1 Using internet filtering software, walled gardens and child-friendly search engines. Use your browser's controls as some offer differing degrees of security for each family member.
2 Check out what child protection services your Internet Service Provider (ISP) offers - do they filter for spam, for instance? If not, ask them why.
3 Keep the computer in a communal area of the house, where it's easier to monitor what your children are viewing.
4 Tell children not to give out their personal details. If they want to subscribe to any services online, make up a family email address to receive the mail.
5 Children love to chat, but make sure they only use moderated chat rooms and encourage them to introduce you to their online friends.
6 Encourage your children to tell you if they feel uncomfortable, upset or threatened by anything they see online.
7 Involve your children in writing your own family code of acceptable internet use. Remember that what's acceptable for a teenager isn't necessarily OK for a primary school-aged child, so get their input.
8 Computer kit is expensive so bear in mind that a child with a laptop may be vulnerable when carrying it to and from school.
9 The web's a great resource for homework, but remember to use more than one site in research to get broad, balanced information and always reference your research sources.
10 Surf together. Go online with your children and become part of their online life. The key to safe surfing is communication.
Safer Children in a Digital World
Full report (PDF 2756kb)
Professor Tanya Byron did her first degree in Psychology at York, her Clinical Psychology Masters training at UCL and her doctorate (on the treatment of cocaine, amphetamine and ecstasy misusers) between University College Hospital and Surrey. She has been working in the NHS for 18 years working in Drug Dependency, HIV/AIDS and sexual health, adult mental health and eating disorders services. She was the Consultant of an in patient unit for 12 - 16 year olds with severe mental health problems and child protection issues. Professor Byron now works one day a week as a Consultant in child and adolescent mental health in a general practice.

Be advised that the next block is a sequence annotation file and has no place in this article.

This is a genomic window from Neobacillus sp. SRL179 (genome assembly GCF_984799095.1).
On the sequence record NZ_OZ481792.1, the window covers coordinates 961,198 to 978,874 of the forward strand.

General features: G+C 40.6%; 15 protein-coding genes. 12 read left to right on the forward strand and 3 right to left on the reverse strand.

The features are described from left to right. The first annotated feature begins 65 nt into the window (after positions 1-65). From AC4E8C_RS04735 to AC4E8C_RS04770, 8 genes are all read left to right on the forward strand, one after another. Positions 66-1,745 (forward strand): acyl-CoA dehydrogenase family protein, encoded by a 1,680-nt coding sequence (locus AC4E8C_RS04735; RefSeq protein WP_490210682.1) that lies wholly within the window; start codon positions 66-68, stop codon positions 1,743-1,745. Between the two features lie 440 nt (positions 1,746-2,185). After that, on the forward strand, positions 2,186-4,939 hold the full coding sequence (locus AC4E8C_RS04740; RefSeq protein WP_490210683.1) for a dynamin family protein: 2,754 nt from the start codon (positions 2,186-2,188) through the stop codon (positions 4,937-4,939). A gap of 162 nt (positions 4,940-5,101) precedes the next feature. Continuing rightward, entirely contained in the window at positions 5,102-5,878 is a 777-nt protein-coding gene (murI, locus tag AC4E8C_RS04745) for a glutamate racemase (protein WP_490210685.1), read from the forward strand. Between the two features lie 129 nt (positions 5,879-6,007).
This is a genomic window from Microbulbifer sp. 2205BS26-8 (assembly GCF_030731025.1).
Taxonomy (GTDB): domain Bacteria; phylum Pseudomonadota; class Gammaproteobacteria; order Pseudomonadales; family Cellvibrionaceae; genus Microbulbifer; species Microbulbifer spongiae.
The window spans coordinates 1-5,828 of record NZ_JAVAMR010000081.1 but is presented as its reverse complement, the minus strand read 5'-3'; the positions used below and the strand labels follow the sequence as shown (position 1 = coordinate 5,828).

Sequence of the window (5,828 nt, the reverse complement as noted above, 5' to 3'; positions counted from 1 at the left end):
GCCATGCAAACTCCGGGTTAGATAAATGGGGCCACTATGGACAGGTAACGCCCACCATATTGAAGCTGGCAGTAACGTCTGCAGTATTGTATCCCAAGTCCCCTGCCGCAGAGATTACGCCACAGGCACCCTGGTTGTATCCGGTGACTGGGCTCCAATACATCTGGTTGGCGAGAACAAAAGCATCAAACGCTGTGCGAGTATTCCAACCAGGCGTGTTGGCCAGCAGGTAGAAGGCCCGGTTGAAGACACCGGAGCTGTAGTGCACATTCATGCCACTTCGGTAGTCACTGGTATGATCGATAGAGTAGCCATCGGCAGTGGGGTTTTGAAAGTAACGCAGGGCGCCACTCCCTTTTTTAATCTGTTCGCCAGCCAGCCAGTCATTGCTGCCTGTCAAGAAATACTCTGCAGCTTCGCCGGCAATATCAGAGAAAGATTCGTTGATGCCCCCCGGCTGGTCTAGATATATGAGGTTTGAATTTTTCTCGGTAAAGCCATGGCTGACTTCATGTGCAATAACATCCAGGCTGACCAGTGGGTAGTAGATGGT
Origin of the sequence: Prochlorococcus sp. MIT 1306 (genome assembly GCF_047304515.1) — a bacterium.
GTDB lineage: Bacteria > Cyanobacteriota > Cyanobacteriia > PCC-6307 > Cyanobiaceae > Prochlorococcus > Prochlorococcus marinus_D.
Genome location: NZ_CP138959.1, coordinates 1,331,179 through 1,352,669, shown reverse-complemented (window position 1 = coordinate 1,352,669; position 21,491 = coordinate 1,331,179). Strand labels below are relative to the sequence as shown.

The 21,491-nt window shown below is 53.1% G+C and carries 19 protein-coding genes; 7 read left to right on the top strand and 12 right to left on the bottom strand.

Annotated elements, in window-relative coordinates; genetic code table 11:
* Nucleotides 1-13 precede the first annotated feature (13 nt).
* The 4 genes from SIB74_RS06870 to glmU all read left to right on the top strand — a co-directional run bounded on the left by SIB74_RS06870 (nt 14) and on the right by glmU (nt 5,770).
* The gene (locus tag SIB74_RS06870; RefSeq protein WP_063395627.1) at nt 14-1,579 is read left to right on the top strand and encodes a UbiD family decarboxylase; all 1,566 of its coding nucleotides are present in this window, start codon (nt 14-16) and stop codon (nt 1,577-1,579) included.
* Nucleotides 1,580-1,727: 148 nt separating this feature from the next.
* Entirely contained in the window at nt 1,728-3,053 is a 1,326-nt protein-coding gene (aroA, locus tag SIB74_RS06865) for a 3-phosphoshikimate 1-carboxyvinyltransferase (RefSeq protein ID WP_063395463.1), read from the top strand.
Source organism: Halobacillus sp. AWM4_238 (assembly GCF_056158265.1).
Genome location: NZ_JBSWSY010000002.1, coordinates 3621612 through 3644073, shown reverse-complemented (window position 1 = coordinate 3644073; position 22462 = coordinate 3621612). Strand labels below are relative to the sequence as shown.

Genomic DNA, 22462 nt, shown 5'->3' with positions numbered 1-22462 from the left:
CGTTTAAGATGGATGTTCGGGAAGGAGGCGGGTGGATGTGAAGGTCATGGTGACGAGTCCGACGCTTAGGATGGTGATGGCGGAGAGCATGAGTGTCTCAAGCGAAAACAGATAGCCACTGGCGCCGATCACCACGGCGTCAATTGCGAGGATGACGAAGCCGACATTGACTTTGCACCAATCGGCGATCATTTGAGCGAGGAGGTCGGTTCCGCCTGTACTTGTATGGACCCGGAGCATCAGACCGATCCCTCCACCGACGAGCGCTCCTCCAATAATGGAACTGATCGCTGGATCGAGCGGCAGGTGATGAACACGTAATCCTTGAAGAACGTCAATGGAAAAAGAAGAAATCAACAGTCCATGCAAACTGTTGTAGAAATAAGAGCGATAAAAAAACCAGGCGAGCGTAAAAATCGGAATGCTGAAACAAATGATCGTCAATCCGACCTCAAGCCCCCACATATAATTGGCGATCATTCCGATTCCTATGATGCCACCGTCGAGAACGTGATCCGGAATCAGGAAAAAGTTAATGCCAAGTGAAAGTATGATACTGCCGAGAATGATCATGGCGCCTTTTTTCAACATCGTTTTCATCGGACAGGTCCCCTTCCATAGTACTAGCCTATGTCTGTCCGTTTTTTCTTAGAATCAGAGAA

In 2007 the Prime Minister asked Professor Byron to conduct an independent review looking at the risks to children from exposure to potential harmful or inappropriate material on the internet and in video games. The Byron Review was published in March 2008. Professor Byron is also chancellor of Edge Hill University and Patron of the charity Propex.
Predominantly Professor Byron works at the BBC presenting programmes on child behaviour, science and current affairs (Little Angels; Teen Angels; House of Tiny Tearaways; Panorama; How to Improve Your Memory - with Professor Robert Winston). Professor Byron is currently filming four one hour documentaries for BBC2 looking at: Sex; Death; Vanity and Spirituality. Next year she will be filming a series on child behaviour in America. Also, after appearing in last years French & Saunders Christmas Special, Tanya co-wrote a comedy series about a daytime chat show host (The Life and Times of Vivienne Vyle) with Jennifer Saunders.
Professor Byron has published three books on child behaviour, the latest published by Penguin and is currently editing an encyclopedia of child development and the early years with Dorling Kindersley. In addition Professor Byron writes a weekly column for the Times newspaper and for several women’s magazines.